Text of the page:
1984 is regarded as an influential work of literature, but it is important to recognize what influenced it. Ultimately, we can see that 1984 didn’t come about through simple ideation. Orwell drew on personal experiences as well as the state of the world in creating the novel. The outcome was a novel that is highly regarded today and warns of a future where government control leads to the downfall of society.

Works Cited

  1. Farrell, James T. “Stony Broke.” Rev. of Down and Out in London and Paris.New Republic 11 Oct. 1933: 256. Print.
  2. Hiebert, Ray Eldon. “Methods of Media Manipulation.” Impact of Mass Media: Current Issues. N.p.: Addison Wesley Longman, 1999. 120-21. Print.
  3. Morgan, Philip. Fascism in Europe, 1919-1945. London: Routledge, 2003. Print.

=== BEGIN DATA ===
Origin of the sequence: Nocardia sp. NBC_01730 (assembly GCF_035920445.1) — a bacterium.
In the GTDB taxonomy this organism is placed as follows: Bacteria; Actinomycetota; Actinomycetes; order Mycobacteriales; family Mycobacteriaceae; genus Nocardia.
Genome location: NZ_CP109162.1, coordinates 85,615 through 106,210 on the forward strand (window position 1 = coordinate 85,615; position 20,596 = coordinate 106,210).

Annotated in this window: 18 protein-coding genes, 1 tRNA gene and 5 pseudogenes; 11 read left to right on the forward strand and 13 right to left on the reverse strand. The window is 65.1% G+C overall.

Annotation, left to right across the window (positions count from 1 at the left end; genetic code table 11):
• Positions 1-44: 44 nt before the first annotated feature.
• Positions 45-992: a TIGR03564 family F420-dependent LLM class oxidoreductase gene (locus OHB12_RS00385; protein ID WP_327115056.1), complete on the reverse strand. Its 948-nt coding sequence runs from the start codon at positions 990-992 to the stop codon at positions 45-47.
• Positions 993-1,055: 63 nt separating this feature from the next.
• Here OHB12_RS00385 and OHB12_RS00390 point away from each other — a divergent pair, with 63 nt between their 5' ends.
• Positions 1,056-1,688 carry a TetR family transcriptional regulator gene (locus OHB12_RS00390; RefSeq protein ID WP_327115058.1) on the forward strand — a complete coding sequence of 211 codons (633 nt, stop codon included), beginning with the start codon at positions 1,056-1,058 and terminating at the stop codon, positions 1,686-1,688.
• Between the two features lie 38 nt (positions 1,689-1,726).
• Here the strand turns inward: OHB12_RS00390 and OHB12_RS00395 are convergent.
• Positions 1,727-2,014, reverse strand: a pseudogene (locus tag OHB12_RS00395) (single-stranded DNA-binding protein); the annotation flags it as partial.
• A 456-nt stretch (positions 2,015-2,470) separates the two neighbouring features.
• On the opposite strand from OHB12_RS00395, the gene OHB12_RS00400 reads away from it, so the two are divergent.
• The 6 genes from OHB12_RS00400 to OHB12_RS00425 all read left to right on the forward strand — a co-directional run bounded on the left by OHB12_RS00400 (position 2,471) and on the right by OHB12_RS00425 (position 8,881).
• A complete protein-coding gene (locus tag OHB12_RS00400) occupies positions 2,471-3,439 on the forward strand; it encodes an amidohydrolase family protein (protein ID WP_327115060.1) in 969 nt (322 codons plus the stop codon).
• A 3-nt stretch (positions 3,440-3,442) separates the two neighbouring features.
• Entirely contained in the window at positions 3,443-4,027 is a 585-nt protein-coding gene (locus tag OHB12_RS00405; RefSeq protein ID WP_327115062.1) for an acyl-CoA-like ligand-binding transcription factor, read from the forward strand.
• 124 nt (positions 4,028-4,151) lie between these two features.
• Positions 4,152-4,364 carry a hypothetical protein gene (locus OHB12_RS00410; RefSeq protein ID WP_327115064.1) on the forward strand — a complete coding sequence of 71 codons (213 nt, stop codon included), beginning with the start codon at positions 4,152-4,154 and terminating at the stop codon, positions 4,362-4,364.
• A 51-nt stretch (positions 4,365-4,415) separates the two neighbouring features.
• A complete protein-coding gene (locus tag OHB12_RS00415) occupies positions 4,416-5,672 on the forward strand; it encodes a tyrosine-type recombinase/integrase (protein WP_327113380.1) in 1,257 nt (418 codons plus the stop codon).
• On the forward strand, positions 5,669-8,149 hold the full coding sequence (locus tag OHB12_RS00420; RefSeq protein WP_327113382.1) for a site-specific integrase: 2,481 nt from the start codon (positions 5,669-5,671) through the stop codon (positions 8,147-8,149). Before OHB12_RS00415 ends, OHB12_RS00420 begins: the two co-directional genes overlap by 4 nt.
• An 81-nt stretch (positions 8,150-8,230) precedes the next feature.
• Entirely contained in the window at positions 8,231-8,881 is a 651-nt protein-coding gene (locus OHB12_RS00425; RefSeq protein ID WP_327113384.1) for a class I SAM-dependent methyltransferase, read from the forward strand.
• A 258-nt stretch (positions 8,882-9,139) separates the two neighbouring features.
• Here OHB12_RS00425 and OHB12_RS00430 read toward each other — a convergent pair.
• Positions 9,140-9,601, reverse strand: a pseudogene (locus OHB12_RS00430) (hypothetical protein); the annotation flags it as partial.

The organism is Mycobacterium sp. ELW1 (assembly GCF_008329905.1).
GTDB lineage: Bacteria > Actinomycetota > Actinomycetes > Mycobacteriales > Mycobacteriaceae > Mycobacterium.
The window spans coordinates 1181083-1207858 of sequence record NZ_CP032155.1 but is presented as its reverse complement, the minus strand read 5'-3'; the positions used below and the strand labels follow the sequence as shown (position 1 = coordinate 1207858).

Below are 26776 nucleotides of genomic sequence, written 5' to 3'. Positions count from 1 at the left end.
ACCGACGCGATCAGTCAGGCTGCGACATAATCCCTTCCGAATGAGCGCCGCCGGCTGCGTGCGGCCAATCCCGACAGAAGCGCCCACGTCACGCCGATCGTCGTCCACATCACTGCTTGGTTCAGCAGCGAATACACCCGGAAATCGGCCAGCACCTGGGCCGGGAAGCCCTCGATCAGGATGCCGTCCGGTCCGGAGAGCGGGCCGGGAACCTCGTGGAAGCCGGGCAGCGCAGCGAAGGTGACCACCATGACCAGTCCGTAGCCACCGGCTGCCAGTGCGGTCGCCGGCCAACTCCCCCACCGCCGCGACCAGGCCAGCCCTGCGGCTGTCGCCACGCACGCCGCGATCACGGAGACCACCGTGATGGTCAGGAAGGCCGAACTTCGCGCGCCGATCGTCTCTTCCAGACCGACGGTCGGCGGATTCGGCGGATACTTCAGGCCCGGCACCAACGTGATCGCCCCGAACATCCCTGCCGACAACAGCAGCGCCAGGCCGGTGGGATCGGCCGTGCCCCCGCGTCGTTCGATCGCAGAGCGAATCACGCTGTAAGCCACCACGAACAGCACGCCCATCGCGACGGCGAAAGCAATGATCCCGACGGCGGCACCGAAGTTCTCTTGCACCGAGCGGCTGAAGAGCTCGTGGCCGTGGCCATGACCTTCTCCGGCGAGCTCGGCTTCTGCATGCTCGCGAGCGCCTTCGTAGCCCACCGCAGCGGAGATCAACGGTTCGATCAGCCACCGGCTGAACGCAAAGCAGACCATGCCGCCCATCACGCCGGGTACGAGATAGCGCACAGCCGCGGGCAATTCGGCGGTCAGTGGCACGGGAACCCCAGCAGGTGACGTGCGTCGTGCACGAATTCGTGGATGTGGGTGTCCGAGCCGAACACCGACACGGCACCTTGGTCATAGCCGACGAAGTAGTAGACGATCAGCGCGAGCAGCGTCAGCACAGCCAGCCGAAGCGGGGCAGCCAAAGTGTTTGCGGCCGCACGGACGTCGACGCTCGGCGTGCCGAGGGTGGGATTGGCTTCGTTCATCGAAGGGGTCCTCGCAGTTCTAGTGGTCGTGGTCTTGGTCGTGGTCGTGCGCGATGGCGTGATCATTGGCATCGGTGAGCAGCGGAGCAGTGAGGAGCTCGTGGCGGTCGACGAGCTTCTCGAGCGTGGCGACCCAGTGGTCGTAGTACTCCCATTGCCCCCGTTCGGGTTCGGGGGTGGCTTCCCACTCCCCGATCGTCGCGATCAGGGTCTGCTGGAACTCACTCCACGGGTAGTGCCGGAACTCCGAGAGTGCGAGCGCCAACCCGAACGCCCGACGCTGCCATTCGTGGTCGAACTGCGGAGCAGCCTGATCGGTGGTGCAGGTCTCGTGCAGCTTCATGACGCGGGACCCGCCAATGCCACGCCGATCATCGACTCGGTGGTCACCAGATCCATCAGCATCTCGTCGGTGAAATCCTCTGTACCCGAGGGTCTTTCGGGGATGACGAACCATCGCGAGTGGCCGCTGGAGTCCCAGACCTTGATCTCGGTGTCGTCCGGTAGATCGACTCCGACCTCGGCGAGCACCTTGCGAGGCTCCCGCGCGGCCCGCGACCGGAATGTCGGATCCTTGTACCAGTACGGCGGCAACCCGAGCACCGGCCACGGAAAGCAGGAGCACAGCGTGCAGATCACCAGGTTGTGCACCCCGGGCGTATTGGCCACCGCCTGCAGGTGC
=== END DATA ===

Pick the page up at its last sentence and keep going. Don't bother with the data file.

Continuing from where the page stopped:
4. Newsinger, John. “Orwell and the Spanish Revolution.” International Socialism Journal 62 (1994): n. pag. Orwell and the Spanish Revolution. Web. 04 Apr. 2016.
  5. Orwell, George. “A Hanging.” (1931): n. pag. George Orwell. 2003. Web. 03 Apr. 2016. <http://www.george-orwell.org/A_Hanging/0.html>.
  6. Orwell, George. “Shooting an Elephant.” New Writing (1936): Web. 04 Apr. 2016.
  7. Orwell, George. “Why I Write.” Editorial. Gangrel 1946: Print.
  8. Possenti, Humbert. “Hotel Kitchens.” The Times, 31 January 1933: 6.     
  9. Soule, George. “In 1946, The New Republic Panned George Orwell’s ‘Animal Farm'” Editorial. New Republic 2 Sept. 1946: Print.

Cite this page

An Introduction to Dystopia in 1984, a Novel by George Orwell. (2021, Sep 23). Retrieved from https://studymoose.com/an-introduction-to-dystopia-in-1984-a-novel-by-george-orwell-essay